Purging a SQL Cursor in 10g

Hello all,
Having issues to purge SQL Cursor in a 10g database?

DBMS_SHARED_POOL.PURGE is available from 10.2.0.4 on, but according to “DBMS_SHARED_POOL.PURGE Is Not Working On 10.2.0.4 (Doc ID 751876.1)”, it is event-protected.
This means you need to set event 5614566 to be able to use the purge.

Example:

sys@PRODB10> select count(*) from v$sqlarea where sql_id='gbaq7x7myqxjw';

  COUNT(*)
----------
         1

sys@PRODB10> exec dbms_shared_pool.purge('00000003B0898118,1807156054','C')

PL/SQL procedure successfully completed.


sys@PRODB10> select count(*) from v$sqlarea where sql_id='gbaq7x7myqxjw';

  COUNT(*)
----------
         1

sys@PRODB10> alter session set events '5614566 trace name context forever';

Session altered.

sys@PRODB10> exec dbms_shared_pool.purge('00000003B0898118,1807156054','C')

PL/SQL procedure successfully completed.

sys@PRODB10> select count(*) from v$sqlarea where sql_id='gbaq7x7myqxjw';

  COUNT(*)
----------
         0
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Purge Recycle Bin Older than…

Hello all!

Have your recyclebin being full/big but don’t want to make a complete “PURGE RECYCLE BIN;”?
Want remove only older than x days (like older than 30 days)?

Please don’t:

DELETE from DBA_RECYCLEBIN where droptime<sysdate-30;
PURGE DBA_RECYCLEBIN where droptime<sysdate-30;

A good way to perform that is to execute output from:

# 30 Days
select 'purge table '||owner||'."'||OBJECT_NAME||'";' from dba_recyclebin where type='TABLE' and to_date(droptime,'YYYY-MM-DD:HH24:MI:SS')<sysdate-30;
# 30 minutes
select 'purge table '||owner||'."'||OBJECT_NAME||'";' from dba_recyclebin where type='TABLE' and to_date(droptime,'YYYY-MM-DD:HH24:MI:SS')<sysdate-(30/(24*60));

There is some reference here too:
How To Drop / Delete / Purge Recyclebin or DBA_RECYCLBIN For Objects Older Than x Days/minutes or selective purge of objects from recycle bin (Doc ID 1596147.1)

And here you can see an awesome procedure in case you want to automate that in a job or similar:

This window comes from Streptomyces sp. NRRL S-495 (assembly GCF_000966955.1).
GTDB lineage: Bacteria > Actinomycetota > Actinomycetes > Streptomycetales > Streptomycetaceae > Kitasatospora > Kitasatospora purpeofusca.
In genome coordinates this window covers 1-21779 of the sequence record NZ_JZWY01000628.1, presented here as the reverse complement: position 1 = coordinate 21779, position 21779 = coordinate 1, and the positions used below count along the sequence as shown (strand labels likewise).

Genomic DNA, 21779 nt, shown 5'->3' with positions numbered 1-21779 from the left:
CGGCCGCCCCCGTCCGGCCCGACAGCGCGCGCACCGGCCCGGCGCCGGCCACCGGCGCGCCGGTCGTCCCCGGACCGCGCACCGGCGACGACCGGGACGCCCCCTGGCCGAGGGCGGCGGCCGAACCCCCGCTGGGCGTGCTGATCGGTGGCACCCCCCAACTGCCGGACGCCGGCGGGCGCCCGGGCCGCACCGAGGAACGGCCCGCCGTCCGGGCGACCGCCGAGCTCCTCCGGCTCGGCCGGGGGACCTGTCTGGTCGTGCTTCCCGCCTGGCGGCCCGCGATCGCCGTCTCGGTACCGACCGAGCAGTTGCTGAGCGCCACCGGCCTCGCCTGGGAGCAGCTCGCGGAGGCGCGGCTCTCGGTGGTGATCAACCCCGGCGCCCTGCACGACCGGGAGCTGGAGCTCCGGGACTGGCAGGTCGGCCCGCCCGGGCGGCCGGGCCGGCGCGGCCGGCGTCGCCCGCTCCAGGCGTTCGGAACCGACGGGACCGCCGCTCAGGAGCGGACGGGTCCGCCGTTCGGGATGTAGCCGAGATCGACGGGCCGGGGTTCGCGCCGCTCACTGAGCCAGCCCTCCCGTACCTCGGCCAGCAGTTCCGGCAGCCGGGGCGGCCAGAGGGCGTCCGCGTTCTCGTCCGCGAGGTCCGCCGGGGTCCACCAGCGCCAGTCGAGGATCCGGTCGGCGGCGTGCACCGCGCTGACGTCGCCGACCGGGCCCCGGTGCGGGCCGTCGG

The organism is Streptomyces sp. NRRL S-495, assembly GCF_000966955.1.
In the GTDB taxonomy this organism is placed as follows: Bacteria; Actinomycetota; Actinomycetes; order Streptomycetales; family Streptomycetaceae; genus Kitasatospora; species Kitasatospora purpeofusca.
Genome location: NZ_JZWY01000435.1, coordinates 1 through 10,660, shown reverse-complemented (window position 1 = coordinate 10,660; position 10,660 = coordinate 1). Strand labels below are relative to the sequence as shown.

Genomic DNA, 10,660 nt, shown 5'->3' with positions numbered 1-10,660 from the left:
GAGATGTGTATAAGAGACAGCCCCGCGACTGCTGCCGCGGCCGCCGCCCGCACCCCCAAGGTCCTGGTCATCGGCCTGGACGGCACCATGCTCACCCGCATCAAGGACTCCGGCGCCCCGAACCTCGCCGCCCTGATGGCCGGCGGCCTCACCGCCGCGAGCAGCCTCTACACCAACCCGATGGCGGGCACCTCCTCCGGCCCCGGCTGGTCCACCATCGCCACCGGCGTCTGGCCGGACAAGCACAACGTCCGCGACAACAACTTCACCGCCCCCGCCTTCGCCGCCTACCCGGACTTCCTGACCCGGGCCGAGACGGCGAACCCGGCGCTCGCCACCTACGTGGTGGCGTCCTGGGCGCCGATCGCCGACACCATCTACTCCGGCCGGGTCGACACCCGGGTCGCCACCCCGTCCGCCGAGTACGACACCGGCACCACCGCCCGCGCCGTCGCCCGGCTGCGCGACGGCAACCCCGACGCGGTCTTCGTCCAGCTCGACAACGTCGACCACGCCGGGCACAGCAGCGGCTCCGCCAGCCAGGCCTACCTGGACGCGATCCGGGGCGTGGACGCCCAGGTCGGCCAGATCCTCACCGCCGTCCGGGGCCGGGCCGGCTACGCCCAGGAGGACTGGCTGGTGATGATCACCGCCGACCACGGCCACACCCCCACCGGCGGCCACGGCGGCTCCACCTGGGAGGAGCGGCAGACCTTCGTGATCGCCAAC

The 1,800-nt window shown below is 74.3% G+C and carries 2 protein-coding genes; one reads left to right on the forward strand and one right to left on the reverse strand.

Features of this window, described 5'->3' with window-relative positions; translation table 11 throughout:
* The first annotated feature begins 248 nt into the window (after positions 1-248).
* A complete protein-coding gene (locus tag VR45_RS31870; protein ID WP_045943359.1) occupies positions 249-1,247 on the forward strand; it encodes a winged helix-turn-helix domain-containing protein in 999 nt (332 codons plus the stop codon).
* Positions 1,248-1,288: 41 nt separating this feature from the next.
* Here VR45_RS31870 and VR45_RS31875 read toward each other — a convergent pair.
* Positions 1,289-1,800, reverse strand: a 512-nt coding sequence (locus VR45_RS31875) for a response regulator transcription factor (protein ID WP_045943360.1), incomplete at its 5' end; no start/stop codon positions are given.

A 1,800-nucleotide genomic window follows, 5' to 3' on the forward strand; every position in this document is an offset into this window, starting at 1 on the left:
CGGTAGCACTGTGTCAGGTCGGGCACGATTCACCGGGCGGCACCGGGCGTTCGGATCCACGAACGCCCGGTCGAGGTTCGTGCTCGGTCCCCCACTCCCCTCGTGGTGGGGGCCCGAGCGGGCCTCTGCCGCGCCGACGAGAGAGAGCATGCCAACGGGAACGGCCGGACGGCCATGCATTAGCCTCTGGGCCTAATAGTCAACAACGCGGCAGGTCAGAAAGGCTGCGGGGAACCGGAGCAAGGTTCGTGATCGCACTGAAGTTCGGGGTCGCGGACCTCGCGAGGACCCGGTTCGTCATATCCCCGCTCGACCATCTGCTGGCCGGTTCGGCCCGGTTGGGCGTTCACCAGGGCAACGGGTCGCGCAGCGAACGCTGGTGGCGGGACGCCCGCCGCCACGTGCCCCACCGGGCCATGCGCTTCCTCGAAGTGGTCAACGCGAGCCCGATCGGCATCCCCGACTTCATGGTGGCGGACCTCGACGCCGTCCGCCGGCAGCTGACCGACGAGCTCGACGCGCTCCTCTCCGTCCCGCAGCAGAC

http://dbspecialists.com/enhanced-purging-of-the-oracle-recyclebin/

Hope it help you!
Cheers!

Oracle Database 9i: Where is my SQL_ID? Which SQL is in lock?

Struggling with that, right?
As you know, in Oracle Database 9i the view V$SESSION doesn’t have SQL_ID column…
So how to map SQLs in my database? And, for example, how to get the SQLs causing a lock?

In the end of the day, the SQL_ID is only a representation of the hash_value of an SQL. You can even make the translation from SQL_ID to Hash Value as you can check on this post by Tanel Poder.

Ok, but I have to map which sql is causing the lock in my 9i database, how can I do that?

Here it goes:

If session status is ACTIVE:

SELECT s1.sql_text from v$sqlarea s1,v$session s2 where s2.SID=&sid and s2.SQL_ADDRESS = s1.ADDRESS

If session status is INACTIVE:

SELECT s1.sql_text from v$sqlarea s1,v$session s2 where s2.SID=&sid and s2.prev_sql_addr = s1.ADDRESS

You’re welcome! 😉

See you next week!

Parameter Workarounds: Changing your Entire Database’s Behavior Because of a Query

This post is just a reflection, basically based on my last post about Adaptive Query Optimization/SQL Plan Directives. Several times we find some situations that can be solved by setting a parameter (likely a “_”) and we just proceed with an “alter system” disregarding about all the impact of this.

This is specially important when talking about “optimizer” parameters even for bugs causing ORA-600’s or performance issues… Changing those parameters in system will affect not only the SQL with the error but all SQLs in database, which may cause a really bad effect in some cases.

bad-idea-sign

Ok Matheus, but what can I do?
Let’s to the obvious and generally applied methods:

Continue reading